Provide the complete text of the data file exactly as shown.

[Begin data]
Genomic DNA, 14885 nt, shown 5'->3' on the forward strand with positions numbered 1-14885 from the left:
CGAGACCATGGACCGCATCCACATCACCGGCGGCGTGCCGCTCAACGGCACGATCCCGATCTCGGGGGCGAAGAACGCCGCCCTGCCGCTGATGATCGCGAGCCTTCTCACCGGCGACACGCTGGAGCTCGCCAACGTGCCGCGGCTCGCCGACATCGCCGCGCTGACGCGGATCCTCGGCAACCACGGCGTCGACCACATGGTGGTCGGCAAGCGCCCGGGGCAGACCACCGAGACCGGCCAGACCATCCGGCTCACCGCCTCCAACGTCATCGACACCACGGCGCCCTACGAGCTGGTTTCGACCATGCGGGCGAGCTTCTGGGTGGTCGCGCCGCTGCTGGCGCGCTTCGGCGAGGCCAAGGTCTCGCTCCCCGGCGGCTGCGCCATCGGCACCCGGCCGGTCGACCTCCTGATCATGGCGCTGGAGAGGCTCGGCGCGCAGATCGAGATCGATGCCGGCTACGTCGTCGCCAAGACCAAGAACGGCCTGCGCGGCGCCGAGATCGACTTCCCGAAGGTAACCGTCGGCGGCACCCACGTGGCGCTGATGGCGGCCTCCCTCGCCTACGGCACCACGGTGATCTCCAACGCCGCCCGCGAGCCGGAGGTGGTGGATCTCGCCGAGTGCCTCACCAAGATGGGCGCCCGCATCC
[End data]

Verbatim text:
Genomic DNA, 14885 nt, shown 5'->3' on the forward strand with positions numbered 1-14885 from the left:
CGAGACCATGGACCGCATCCACATCACCGGCGGCGTGCCGCTCAACGGCACGATCCCGATCTCGGGGGCGAAGAACGCCGCCCTGCCGCTGATGATCGCGAGCCTTCTCACCGGCGACACGCTGGAGCTCGCCAACGTGCCGCGGCTCGCCGACATCGCCGCGCTGACGCGGATCCTCGGCAACCACGGCGTCGACCACATGGTGGTCGGCAAGCGCCCGGGGCAGACCACCGAGACCGGCCAGACCATCCGGCTCACCGCCTCCAACGTCATCGACACCACGGCGCCCTACGAGCTGGTTTCGACCATGCGGGCGAGCTTCTGGGTGGTCGCGCCGCTGCTGGCGCGCTTCGGCGAGGCCAAGGTCTCGCTCCCCGGCGGCTGCGCCATCGGCACCCGGCCGGTCGACCTCCTGATCATGGCGCTGGAGAGGCTCGGCGCGCAGATCGAGATCGATGCCGGCTACGTCGTCGCCAAGACCAAGAACGGCCTGCGCGGCGCCGAGATCGACTTCCCGAAGGTAACCGTCGGCGGCACCCACGTGGCGCTGATGGCGGCCTCCCTCGCCTACGGCACCACGGTGATCTCCAACGCCGCCCGCGAGCCGGAGGTGGTGGATCTCGCCGAGTGCCTCACCAAGATGGGCGCCCGCATCC